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Minimalist Notes


The following blog post is really a personal journey entry for myself. I read so many good ideas in the book, Everything That Remains, A Memoir by The Minimalists, that I needed a journal type stream-of-thought in which I could analyze the concepts that I learned in the book. This book relates to every person in our current, heavily promoted, consumerist society. So, if you're looking for an inspiring new read, get this book. And if you're located in the Tampa/ St. Pete area, head over to Bandit Coffee to grab a copy.

My definition of Minimalism is the idea of simplifying your life in order to experience more freedom both mentally, physically, and financially. Minimalism can relate to physical things, i.e. not owning more goods than you need, as well as, mental space, i.e. organizing thoughts in order to experience more clarity in life. While reading Everything That Remains, A Memoir by The Minimalists, I circled sentences and paragraphs along the way and made notes of those particular page numbers. The below sections are a recap of concepts in those notes. Obviously, I don't want to spoil the main and important messages of this book. So the below notes are only general ideas.. sometimes paraphrasing, sometimes writing the quote word for word. *My thoughts follow the asterisk.

Relationships / Pg. 36

Every relationship is complicated. Don't let social media and other media outlets fool you. You must work hard in every relationship to work through complications before they mount. Find common ground before it's too late. *Don't run when problems present themselves in a relationship. Face the fire!

Joshua Becker Quote / Pg. 54

"There is more joy and fulfillment in pursuing less than can be found in pursuing more." *Focus on what makes you happy and pursue only that.

Project 333 / Pg. 58

A minimalist fashion project challenge that invites people to dress with 33 or fewer items for 3 months. *We don't need lots of clothes. We think we do, because every advertisement tells us that.

Fight Club / Pg. 90

"Reject the basic assumptions of civilization, especially the importance of material possessions, the things you own end up owning you. It's only after we've lost everything that we're free to do anything." *I feel this. I have debt. I feel crushed from my debt- it owns me. But I'm chipping away at it. Eventually, I'll be free.

"Fuck" is what I titled this section / Pg. 102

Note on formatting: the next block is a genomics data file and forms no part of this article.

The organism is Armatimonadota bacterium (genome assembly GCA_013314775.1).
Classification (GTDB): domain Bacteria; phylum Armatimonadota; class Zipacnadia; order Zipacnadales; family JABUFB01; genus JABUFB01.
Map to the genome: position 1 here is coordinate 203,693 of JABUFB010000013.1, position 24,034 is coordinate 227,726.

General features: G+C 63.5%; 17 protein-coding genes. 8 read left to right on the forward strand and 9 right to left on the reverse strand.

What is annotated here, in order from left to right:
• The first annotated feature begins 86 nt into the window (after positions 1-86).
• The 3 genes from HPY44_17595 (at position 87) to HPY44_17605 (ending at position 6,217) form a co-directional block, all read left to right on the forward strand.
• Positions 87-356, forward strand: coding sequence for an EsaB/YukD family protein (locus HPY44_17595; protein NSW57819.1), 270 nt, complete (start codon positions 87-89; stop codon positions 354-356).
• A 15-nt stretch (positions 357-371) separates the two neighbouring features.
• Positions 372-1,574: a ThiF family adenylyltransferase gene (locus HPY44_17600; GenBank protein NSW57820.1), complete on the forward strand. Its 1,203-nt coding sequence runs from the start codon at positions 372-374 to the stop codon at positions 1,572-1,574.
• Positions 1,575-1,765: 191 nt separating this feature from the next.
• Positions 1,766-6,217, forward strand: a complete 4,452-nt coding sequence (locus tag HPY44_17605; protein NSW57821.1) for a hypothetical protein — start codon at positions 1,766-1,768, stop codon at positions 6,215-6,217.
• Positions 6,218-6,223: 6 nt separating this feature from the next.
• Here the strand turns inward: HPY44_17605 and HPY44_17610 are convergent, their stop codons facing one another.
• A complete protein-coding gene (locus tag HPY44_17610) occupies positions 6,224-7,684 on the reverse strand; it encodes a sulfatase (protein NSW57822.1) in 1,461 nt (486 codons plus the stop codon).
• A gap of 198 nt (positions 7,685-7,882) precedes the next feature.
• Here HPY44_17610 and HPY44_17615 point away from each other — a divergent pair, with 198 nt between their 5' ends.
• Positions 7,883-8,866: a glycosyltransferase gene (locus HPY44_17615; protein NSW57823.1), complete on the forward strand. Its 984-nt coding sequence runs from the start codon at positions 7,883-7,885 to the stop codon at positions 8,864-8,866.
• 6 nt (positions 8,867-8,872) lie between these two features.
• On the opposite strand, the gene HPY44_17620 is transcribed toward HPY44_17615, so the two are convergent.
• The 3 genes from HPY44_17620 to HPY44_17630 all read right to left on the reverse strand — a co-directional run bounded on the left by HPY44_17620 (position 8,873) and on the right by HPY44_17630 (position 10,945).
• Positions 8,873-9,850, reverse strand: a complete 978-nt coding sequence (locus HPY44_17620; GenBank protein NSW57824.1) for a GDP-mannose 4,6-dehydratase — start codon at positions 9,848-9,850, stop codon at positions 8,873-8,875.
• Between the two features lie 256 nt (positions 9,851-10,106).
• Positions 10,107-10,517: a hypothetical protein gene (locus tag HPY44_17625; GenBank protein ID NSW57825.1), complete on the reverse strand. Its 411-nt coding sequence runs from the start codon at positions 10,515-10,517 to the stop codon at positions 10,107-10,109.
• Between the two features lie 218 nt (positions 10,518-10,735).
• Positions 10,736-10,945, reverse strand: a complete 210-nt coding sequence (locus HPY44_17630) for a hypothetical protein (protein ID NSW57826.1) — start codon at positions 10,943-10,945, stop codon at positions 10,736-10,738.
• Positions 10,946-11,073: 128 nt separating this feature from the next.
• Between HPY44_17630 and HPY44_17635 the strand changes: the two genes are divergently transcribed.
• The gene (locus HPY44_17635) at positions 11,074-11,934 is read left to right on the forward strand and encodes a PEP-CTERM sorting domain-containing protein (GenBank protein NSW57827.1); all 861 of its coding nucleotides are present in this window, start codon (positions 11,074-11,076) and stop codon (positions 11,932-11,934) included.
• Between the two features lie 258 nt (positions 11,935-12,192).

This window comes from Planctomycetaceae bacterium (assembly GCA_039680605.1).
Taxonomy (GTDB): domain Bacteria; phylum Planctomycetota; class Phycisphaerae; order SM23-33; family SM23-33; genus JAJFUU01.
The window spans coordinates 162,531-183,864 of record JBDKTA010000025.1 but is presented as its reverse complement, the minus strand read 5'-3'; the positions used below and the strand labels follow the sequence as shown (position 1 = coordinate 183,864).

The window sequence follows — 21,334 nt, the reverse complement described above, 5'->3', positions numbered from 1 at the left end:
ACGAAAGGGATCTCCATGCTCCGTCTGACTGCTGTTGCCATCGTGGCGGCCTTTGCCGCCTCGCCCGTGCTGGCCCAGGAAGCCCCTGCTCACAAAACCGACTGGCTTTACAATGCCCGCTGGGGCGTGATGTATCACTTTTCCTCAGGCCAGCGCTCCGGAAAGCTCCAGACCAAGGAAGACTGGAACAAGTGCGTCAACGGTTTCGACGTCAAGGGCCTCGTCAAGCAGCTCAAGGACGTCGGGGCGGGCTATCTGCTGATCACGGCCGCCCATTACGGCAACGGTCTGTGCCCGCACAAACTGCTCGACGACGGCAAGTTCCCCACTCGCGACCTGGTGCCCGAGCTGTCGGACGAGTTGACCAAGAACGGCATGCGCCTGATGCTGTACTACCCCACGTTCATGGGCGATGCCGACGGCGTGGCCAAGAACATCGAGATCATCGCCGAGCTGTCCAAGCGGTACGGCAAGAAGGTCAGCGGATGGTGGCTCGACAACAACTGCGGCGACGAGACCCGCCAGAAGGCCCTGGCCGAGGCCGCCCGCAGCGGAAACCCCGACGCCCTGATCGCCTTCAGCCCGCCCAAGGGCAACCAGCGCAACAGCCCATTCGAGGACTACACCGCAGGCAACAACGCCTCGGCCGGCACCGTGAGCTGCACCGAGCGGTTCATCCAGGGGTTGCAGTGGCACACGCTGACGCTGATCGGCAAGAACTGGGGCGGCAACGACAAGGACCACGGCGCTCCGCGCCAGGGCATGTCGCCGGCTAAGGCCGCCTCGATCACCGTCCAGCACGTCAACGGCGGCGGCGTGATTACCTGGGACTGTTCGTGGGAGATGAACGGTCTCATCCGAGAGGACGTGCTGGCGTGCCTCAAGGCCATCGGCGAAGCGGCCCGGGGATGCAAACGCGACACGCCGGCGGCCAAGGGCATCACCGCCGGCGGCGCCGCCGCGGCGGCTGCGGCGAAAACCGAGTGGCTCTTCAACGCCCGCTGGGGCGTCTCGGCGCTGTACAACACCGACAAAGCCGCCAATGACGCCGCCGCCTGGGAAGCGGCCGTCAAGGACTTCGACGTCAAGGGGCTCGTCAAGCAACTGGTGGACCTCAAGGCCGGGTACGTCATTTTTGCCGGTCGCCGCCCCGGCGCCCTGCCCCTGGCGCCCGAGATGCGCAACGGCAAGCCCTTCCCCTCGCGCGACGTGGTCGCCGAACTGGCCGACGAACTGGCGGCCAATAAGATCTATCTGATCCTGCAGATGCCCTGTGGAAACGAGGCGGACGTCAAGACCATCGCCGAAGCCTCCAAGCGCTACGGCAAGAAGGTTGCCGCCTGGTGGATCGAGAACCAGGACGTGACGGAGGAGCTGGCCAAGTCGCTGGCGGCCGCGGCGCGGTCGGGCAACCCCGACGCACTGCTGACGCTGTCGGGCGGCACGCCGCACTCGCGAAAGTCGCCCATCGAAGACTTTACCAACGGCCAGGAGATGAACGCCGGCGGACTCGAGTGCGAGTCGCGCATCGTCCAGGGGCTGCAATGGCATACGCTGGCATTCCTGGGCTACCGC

We're taught to work foolishly hard for a non-living entity, donating our most precious commodity- our time- for a paycheck. The American Dream is not going to make us happy. The pursuit of this dream can be oppressive. *We all know, the American Dream is built on consuming goods. Beware of this. What is my dream?

Worth my freedom? / Pg. 106

Before we buy something, we should ask ourselves, "is it worth my freedom?" *Amazing practice. Already helped me.

Walk, Don't Run / Pg. 113

"...I was sprinting east looking for sunset, when all I really needed to do was turn around and walk -not run, just walk- in the other direction." *Path of least resistance for your personal happiness. Don't swim upriver when your happiness is down river.

Mission x Fear / Pg. 115

Fear of loss keeps us tied to mediocrity. We must embrace the true calling.. OUR LIFE'S MISSION. *Fear is a bitch. Find your mission and go for it!

Creating v Consuming / Pg. 138

If we are constantly consuming, we are not creating. i.e. consuming TV, social media etc. *Think twice before consuming.

Twitching / Pg. 143

The idea of kicking old habits. 22 days with out something can kill a habit. Try it. *22 days is nothing.

Growth / Pg. 149

"...I've discovered that growth happens more rapidly whenever I step into my discomfort zone." *Always stay out of your comfort zone. It's boring.

Passivity / Pg. 151

Passive tasks are Facebook, email, TV. There's no grand reward for passivity. Fill your life with active activities. *Active moments make me happier.

Thank you for reading. I hope you get a chance to read this book.


Dylan Melcher